No Pattern To Be Found
June 10th, 2010 | Ravi Bakhru
Department of Labor news releases rarely get the attention they so rightly deserve. But I’m a fan of giving credit where credit is due, so when Assistant Secretary Joseph Main issued this statement, I perked up.
After an investigation by Federal officials, a mine operated by Massey (think Upper Big Branch explosion) was cited for 29 violations in its Tiller No. 1 Mine. The violations ranged from hazardous roof conditions to inadequate ventilation to, wait for it….
Non-permissible electrical equipment with the potential to explode methane gas.
Section 104(d)(1) of the Federal Mine Safety and Health Act describes a significant and substantial violation as being “of such nature as could significantly and substantially contribute to the cause and effect of a coal or other mine safety or health hazard.” A violation of this provision essentially means there is a reasonable likelihood that the hazard will result in serious injury or illness. The problem is not just the standard, but in the requisite number of violations that meet the standard to establish a pattern.
Judge David Barbour, who issued an oral ruling (written decision to come) on the matter, found that although he believed all 29 violations had occurred, only 19 of the violations amounted to significant and substantial, 6 less than the 25 needed to establish a pattern. Don’t bother asking if that’s a typo, 25 “significant and substantial” violations are necessary in order to establish a pattern. Establishing a pattern means that any significant and substantial violation found within 90 days thereafter automatically triggers a withdrawal order until the mine has a clean inspection with no S&S violations. In short, establishing a pattern would immensely help those who work in such unsafe conditions by forcing mine operators to clean up or face losing money every day.
“No mine has ever been successfully placed into pattern of violations status.” This is perhaps the most profound statement made with regards to the matter. In 2006, the American public endured the Sago Mine explosion and watched as a single miner emerged with his life. And in April of this year the Upper Big Branch mine exploded, killing 29 coal miners.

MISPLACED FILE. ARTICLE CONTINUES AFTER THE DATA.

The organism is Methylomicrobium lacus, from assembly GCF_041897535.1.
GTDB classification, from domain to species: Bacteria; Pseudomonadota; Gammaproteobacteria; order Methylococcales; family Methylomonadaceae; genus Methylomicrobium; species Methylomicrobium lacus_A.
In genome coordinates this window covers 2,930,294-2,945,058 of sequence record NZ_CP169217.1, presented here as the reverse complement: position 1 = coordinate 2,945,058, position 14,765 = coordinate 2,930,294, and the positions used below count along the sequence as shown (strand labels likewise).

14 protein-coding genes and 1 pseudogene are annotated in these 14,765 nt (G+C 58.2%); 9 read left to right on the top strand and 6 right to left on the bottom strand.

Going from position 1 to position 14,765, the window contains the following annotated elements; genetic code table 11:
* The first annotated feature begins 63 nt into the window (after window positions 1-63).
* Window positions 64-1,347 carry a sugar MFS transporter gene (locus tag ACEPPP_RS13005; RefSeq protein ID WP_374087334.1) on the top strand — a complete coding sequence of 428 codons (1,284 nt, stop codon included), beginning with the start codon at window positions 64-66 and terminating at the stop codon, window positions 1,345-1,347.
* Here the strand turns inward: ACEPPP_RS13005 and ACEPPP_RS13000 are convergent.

Mining is undoubtedly one of the most dangerous jobs in the world, and we continually disrespect those who risk their lives for our energy by refusing to recognize and fix a broken system of oversight. Employees of these mines should be disgusted, if they aren’t too busy being frightened. The Federal Mine and Health Safety Act is designed to provide regulations and oversight into one of the most hazardous industries known to man. It was not designed to protect the companies who owned the mines, but the average worker who spent a full 8-10 hours in a black hole.
A message needs to be sent to the mine industry: we will no longer tolerate such blatant disregard for workers. We may not be able to bring mining from one of the most dangerous jobs in the world to the safest job in the world, but surely we can help those facing such conditions. And we can do that by easing the restrictions on establishing patterns of violations. Doing so would allow regulators to shut mines down when they see violations deemed S&S, and force mine operators to think about safety more than once every explosion.
About The Author: Ravi Bakhru is a third year law student at George Washington University. He currently works as an intern for Workplace Fairness, and has an interest in pursuing employee rights law in the future. To get in touch with Ravi, you can email him at Ravi.Bakhru@gmail.com.